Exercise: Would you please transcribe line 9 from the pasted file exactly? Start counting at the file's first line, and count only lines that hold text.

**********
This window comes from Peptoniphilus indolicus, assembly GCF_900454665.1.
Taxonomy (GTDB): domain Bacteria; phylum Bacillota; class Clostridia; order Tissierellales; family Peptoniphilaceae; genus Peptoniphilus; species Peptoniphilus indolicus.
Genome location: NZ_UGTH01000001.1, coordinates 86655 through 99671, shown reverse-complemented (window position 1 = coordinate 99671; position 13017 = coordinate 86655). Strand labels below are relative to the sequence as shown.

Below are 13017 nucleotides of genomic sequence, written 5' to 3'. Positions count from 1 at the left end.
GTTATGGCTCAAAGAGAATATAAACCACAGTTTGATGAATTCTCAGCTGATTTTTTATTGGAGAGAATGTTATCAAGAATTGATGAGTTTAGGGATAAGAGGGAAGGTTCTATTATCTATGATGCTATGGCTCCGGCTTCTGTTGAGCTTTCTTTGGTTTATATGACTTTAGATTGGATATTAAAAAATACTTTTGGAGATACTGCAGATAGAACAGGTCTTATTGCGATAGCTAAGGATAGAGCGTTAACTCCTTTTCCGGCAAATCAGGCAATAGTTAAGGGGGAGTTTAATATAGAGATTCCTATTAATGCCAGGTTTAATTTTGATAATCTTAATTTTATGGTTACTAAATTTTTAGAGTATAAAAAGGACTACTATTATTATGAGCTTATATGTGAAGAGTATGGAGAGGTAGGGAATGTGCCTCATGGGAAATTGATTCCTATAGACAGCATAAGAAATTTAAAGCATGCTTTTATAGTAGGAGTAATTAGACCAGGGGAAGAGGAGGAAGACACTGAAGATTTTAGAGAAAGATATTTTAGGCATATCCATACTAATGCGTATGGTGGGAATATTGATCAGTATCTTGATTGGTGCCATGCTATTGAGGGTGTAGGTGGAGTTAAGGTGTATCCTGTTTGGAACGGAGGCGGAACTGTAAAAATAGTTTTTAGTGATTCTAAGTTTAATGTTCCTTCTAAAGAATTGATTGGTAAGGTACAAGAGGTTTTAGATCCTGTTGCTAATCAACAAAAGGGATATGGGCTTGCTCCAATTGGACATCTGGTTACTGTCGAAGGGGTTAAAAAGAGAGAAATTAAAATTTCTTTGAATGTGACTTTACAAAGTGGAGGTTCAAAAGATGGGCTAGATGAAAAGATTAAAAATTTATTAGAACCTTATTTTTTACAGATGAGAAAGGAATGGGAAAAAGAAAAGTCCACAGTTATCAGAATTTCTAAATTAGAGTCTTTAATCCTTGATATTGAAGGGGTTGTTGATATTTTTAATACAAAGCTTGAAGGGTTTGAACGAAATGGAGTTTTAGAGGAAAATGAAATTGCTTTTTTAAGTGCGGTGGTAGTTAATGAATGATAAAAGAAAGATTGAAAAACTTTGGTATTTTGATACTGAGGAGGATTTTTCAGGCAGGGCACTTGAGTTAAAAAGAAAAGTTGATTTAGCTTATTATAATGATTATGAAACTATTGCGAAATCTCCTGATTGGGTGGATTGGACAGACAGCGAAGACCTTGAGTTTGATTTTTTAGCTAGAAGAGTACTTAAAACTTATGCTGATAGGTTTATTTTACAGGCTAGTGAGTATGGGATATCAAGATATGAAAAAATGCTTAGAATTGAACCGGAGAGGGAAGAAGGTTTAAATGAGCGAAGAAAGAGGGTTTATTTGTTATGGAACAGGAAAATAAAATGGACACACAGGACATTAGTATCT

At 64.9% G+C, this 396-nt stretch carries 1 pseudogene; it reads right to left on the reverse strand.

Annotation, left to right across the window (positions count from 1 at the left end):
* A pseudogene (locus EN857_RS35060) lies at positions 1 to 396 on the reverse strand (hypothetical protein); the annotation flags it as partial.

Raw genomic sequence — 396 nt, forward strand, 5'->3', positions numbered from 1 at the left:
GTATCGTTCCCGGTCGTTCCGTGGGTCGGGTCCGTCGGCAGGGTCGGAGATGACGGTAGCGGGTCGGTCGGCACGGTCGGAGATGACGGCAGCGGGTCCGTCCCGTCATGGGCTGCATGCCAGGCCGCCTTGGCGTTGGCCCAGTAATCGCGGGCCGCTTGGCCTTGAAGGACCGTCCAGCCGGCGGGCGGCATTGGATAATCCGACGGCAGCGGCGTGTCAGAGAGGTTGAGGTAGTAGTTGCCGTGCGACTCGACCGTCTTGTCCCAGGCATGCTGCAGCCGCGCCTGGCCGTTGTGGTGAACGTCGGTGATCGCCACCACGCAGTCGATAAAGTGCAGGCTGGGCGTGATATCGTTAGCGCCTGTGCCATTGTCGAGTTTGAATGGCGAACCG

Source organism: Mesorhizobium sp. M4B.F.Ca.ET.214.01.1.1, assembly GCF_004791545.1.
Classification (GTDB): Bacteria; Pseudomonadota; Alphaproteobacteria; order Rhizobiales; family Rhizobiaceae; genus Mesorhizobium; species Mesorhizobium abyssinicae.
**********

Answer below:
Raw genomic sequence — 396 nt, forward strand, 5'->3', positions numbered from 1 at the left: